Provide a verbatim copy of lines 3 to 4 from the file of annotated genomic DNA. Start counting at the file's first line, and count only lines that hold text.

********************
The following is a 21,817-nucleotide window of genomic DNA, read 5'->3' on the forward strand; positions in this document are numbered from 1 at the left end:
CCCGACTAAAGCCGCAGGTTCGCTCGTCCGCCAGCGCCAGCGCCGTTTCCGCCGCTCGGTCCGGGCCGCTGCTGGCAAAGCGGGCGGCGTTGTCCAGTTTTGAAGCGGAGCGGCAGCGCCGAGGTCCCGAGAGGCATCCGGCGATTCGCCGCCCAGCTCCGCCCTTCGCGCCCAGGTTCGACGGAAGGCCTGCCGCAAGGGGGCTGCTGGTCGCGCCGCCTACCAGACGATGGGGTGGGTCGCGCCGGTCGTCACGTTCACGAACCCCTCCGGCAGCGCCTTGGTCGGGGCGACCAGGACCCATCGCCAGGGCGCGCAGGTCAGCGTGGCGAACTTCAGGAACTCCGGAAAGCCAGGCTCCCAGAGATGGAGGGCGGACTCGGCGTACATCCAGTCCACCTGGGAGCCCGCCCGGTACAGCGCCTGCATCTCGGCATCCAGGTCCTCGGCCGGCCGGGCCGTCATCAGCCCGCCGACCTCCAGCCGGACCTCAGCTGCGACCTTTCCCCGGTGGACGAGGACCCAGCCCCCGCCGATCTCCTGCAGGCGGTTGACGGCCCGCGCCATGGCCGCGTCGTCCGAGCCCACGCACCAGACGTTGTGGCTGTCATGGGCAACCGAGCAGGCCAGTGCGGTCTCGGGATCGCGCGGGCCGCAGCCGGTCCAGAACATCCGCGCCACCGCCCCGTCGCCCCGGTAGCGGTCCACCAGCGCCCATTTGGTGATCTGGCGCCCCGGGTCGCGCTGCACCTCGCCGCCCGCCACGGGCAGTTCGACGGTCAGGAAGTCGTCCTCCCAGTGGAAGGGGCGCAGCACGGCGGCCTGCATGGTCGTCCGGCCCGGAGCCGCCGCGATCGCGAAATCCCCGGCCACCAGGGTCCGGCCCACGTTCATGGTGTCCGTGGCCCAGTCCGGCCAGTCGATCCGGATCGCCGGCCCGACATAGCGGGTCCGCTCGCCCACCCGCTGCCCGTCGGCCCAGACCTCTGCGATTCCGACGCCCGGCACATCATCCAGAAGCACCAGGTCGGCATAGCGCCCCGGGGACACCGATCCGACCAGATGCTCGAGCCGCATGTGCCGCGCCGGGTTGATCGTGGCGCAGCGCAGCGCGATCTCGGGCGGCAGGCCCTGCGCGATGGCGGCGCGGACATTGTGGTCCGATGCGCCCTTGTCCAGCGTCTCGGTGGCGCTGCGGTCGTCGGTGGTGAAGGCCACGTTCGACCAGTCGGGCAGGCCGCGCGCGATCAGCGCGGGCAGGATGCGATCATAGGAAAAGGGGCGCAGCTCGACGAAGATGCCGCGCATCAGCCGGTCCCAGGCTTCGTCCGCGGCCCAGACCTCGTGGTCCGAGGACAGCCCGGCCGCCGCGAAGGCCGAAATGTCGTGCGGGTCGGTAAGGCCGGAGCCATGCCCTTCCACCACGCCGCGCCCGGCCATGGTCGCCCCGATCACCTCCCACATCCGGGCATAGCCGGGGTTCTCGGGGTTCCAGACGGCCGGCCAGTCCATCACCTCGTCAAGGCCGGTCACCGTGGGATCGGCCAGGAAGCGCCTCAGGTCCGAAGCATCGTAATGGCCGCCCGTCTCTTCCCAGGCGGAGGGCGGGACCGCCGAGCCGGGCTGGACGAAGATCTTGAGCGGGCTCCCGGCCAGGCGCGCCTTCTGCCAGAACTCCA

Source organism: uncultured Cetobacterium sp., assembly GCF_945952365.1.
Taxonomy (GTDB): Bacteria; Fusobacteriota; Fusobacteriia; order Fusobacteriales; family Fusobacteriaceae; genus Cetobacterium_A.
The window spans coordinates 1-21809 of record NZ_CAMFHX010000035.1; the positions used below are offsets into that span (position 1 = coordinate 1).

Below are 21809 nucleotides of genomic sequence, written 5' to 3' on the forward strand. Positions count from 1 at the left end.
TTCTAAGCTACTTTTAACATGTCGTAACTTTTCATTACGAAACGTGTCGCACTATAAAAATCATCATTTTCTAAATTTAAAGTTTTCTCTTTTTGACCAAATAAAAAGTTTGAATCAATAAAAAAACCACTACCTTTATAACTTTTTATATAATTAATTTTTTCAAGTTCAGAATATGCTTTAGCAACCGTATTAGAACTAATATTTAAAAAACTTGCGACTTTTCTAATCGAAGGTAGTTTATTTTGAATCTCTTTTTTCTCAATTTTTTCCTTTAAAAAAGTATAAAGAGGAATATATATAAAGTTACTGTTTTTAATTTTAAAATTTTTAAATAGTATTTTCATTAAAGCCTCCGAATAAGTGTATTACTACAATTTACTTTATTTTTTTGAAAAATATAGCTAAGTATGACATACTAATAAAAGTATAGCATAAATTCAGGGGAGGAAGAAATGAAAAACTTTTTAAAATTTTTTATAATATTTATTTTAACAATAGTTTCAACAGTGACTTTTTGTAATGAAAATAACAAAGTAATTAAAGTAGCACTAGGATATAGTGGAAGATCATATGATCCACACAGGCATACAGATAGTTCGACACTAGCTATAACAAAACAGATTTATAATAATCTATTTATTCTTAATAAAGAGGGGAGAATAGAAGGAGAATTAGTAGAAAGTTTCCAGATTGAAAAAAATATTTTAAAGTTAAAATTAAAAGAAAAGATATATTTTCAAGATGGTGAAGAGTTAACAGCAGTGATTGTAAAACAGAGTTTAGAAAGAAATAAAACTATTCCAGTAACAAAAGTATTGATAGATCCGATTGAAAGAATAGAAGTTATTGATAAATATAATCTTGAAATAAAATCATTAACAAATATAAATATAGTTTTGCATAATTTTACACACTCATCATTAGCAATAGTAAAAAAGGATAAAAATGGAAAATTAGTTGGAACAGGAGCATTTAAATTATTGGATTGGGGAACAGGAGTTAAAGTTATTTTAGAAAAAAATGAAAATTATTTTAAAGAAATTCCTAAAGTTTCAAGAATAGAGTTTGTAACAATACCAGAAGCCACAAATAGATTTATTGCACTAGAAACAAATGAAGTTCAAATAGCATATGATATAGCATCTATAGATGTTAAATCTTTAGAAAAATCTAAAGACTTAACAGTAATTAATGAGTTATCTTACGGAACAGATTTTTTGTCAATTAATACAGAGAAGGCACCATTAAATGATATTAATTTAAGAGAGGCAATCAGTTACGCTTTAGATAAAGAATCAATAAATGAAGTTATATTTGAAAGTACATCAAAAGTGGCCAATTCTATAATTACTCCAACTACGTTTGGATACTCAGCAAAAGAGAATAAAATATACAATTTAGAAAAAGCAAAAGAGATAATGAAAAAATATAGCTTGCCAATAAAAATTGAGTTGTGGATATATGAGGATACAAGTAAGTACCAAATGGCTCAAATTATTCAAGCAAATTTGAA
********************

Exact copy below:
Source organism: uncultured Cetobacterium sp., assembly GCF_945952365.1.
Taxonomy (GTDB): Bacteria; Fusobacteriota; Fusobacteriia; order Fusobacteriales; family Fusobacteriaceae; genus Cetobacterium_A.